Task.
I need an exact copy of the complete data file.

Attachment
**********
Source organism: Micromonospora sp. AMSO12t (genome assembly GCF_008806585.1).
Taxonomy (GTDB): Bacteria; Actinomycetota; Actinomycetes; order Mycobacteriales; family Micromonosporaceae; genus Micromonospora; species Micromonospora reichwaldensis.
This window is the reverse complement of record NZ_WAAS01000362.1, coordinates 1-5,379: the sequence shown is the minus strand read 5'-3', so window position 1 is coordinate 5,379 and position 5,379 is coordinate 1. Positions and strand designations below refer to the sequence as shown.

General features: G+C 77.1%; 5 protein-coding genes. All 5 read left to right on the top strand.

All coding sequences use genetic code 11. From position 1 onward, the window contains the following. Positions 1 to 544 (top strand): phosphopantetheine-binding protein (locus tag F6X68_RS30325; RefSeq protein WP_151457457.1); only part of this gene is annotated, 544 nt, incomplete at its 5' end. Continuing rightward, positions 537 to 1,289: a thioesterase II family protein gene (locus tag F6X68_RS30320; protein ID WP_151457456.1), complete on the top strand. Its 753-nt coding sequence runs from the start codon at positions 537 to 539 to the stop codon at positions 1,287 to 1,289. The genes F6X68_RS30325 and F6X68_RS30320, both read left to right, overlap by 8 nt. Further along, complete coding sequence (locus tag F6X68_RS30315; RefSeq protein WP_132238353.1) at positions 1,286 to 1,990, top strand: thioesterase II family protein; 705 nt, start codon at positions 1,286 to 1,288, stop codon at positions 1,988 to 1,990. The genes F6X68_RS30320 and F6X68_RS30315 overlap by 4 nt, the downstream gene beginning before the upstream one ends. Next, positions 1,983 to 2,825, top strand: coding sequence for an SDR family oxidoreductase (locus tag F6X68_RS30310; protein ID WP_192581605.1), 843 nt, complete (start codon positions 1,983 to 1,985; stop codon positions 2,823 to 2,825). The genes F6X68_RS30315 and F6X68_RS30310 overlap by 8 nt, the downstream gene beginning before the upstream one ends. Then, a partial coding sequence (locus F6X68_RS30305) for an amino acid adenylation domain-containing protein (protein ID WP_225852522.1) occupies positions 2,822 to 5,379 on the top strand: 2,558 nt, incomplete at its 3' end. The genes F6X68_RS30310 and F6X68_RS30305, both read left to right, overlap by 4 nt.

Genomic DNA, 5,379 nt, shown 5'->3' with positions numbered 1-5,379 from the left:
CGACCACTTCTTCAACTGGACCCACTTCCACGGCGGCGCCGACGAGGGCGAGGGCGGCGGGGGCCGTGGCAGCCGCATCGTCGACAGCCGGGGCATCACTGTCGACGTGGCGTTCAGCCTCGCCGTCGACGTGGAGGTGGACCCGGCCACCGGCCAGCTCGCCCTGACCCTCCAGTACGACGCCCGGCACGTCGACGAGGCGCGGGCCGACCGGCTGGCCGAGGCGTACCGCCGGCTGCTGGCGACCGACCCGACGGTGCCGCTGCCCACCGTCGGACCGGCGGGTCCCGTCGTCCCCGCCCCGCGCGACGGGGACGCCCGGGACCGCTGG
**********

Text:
Source organism: Micromonospora sp. AMSO12t (genome assembly GCF_008806585.1).
Taxonomy (GTDB): Bacteria; Actinomycetota; Actinomycetes; order Mycobacteriales; family Micromonosporaceae; genus Micromonospora; species Micromonospora reichwaldensis.
This window is the reverse complement of record NZ_WAAS01000362.1, coordinates 1-5,379: the sequence shown is the minus strand read 5'-3', so window position 1 is coordinate 5,379 and position 5,379 is coordinate 1. Positions and strand designations below refer to the sequence as shown.

General features: G+C 77.1%; 5 protein-coding genes. All 5 read left to right on the top strand.

All coding sequences use genetic code 11. From position 1 onward, the window contains the following. Positions 1 to 544 (top strand): phosphopantetheine-binding protein (locus tag F6X68_RS30325; RefSeq protein WP_151457457.1); only part of this gene is annotated, 544 nt, incomplete at its 5' end. Continuing rightward, positions 537 to 1,289: a thioesterase II family protein gene (locus tag F6X68_RS30320; protein ID WP_151457456.1), complete on the top strand. Its 753-nt coding sequence runs from the start codon at positions 537 to 539 to the stop codon at positions 1,287 to 1,289. The genes F6X68_RS30325 and F6X68_RS30320, both read left to right, overlap by 8 nt. Further along, complete coding sequence (locus tag F6X68_RS30315; RefSeq protein WP_132238353.1) at positions 1,286 to 1,990, top strand: thioesterase II family protein; 705 nt, start codon at positions 1,286 to 1,288, stop codon at positions 1,988 to 1,990. The genes F6X68_RS30320 and F6X68_RS30315 overlap by 4 nt, the downstream gene beginning before the upstream one ends. Next, positions 1,983 to 2,825, top strand: coding sequence for an SDR family oxidoreductase (locus tag F6X68_RS30310; protein ID WP_192581605.1), 843 nt, complete (start codon positions 1,983 to 1,985; stop codon positions 2,823 to 2,825). The genes F6X68_RS30315 and F6X68_RS30310 overlap by 8 nt, the downstream gene beginning before the upstream one ends. Then, a partial coding sequence (locus F6X68_RS30305) for an amino acid adenylation domain-containing protein (protein ID WP_225852522.1) occupies positions 2,822 to 5,379 on the top strand: 2,558 nt, incomplete at its 3' end. The genes F6X68_RS30310 and F6X68_RS30305, both read left to right, overlap by 4 nt.

Genomic DNA, 5,379 nt, shown 5'->3' with positions numbered 1-5,379 from the left:
CGACCACTTCTTCAACTGGACCCACTTCCACGGCGGCGCCGACGAGGGCGAGGGCGGCGGGGGCCGTGGCAGCCGCATCGTCGACAGCCGGGGCATCACTGTCGACGTGGCGTTCAGCCTCGCCGTCGACGTGGAGGTGGACCCGGCCACCGGCCAGCTCGCCCTGACCCTCCAGTACGACGCCCGGCACGTCGACGAGGCGCGGGCCGACCGGCTGGCCGAGGCGTACCGCCGGCTGCTGGCGACCGACCCGACGGTGCCGCTGCCCACCGTCGGACCGGCGGGTCCCGTCGTCCCCGCCCCGCGCGACGGGGACGCCCGGGACCGCTGG